Posts Tagged ‘Jenna Gallegos’

Brain Training Games in Perspective

July 23, 2017

In the July 11, 2017 issue of the Washington Post there was an article by Jenna Gallegos titled “Brain training games fail to deliver exceptional cognitive boost, study finds”. This article summarized a study published in the Journal of Neuroscience in which 128 young adults were tested for mental performance after playing either Luminosity brain-training games or regular video games for 10 weeks. Researchers saw no evidence that commercial brain training games lead to improvements in memory, decision-making, sustained attention, or ability to switch between mental tasks.

So what can do these results mean? Luminosity might want to work on developing games that will show improvements in mental performance when compared against regular video games. Suppose that either the current study had or a future study will show improvements in mental performance when compared to regular video games. Although these results would be positive, they would not prove that playing them warded off dementia.

It is already known that cognitive activity does decrease the likelihood of dementia, and that cognitive activity can produce a cognitive reserve such that even when the defining characteristics of Alzheimer’s, the amyloid plaque and neurofibrillary tangles, appear dementia might be delayed or forestalled altogether. After all, there have been autopsies performed on people whose brains were plagued with amyloid plaque and neurofibrillary tangles who never exhibited any cognitive or behavioral symptoms of the disease.

The healthy memory blog has warned against waiting for drugs that prevent or cure Alzheimer’s (see the healthy memory blog post, “The Myth of Alzheimer’s). The healthy memory blog does recommend a healthy lifestyle that features growth mindsets for continually learning and meditation and mindfulness. Social activities are also an important part of this healthy lifestyle.

HM also argues that it is not just mental activity, but the type of mental activity that is important. Here it is important to understand the different types of cognitive activity Daniel Kahneman described in his book “Thinking Fast and Slow.”

System 1 is named Intuition. System 1 is very fast, employs parallel processing, and appears to be automatic and effortless. This processing is so fast that it is executed, for the most part, outside conscious awareness. Emotions and feelings are also part of System 1. Learning is associative and slow. For something to become a System 2 process much repetition and practice is required. Activities such as walking, driving, and conversation are primarily System 1 processes. They occur rapidly and with little apparent effort. We would not have survived if we could not do these types of processes rapidly. But this speed of processing is purchased at a cost, the possibility of errors, biases, and illusions.
System 2 is named Reasoning. It is controlled processing that is slow, serial, and effortful. It is also flexible. This is what we commonly regard as thinking. One of the roles of System 2 is to monitor System 1 for processing errors, but System 2 is slow and System 1 is fast, so errors do slip through. Learning, particularly the early stages, are largely a System 2 process.

System 1 processing occurs rapidly over frequently travelled pathways in the brain. However, System 2 processing involves traveling over many pathways, some which are little used to find supporting, refuting, or conflicting information, or in establishing new links for learning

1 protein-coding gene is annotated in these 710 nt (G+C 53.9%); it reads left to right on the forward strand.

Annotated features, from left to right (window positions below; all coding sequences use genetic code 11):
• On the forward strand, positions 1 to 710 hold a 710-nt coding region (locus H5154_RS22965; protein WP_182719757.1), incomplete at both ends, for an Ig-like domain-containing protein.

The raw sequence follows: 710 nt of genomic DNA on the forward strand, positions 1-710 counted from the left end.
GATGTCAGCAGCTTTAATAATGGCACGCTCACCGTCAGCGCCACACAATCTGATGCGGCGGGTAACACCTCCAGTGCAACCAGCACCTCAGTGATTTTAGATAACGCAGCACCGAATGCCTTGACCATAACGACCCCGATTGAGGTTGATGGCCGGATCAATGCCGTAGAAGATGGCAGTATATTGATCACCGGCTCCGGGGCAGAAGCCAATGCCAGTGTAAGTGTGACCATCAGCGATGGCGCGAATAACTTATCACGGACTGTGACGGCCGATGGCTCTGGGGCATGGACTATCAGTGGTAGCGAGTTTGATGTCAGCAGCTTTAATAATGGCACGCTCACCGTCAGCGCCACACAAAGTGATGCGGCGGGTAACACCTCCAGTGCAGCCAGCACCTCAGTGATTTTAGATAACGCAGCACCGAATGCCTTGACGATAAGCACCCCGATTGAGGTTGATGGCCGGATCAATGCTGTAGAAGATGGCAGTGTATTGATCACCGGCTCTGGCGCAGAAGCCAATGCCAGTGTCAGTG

It is HM’s conjecture that it is System 2 processing that is most beneficial to healthy memories, the formation of a cognitive reserve, and the forestalling or prevention of dementia.

So what types of experiments could test this hypothesis. Here are two possibilities;

One hypothesis is that voters who voted for Trump engaged primarily, if not exclusively ,in System 1 processing. and are more likely to suffer from dementia. Many, if not most, decisions were based on emotions, which are System 1 processes. Other decisions where based on religion or party affiliation. So these people were essentially just following orders. Even if people gave an answer such as jobs or the economy, did they bother to think critically how Trump promised to accomplish his promises, or were they just placing blind faith in Trump?

So the argument here is that voters who did not vote for Trump engaged in System 2 processing that kept them from making the error of voting for Trump. Consequently, they have healthier memories and are less likely to safer from dementia.

Another hypothesis is that viewers of Fox News are more likely to suffer from demential. Fox’s “Fair and Balanced” news is accomplished by presenting news that appeals to existing biases and beliefs. This enables Fox viewers to use System 1 processes almost exclusively and to avoid or minimize System 2 thinking.

But what about viewers who do not view Fox news? As they receive a wider range of views in the news coverage, some, but not all, of the news will require System 2 processing. In other words, these viewers will need to think more, which might well assist in building a cognitive reserve and warding off dementia.

© Douglas Griffith and healthymemory.wordpress.com, 2017. Unauthorized use and/or duplication of this material without express and written permission from this blog’s author and/or owner is strictly prohibited. Excerpts and links may be used, provided that full and clear credit is given to Douglas Griffith and healthymemory.wordpress.com with appropriate and specific direction to the original content.

 

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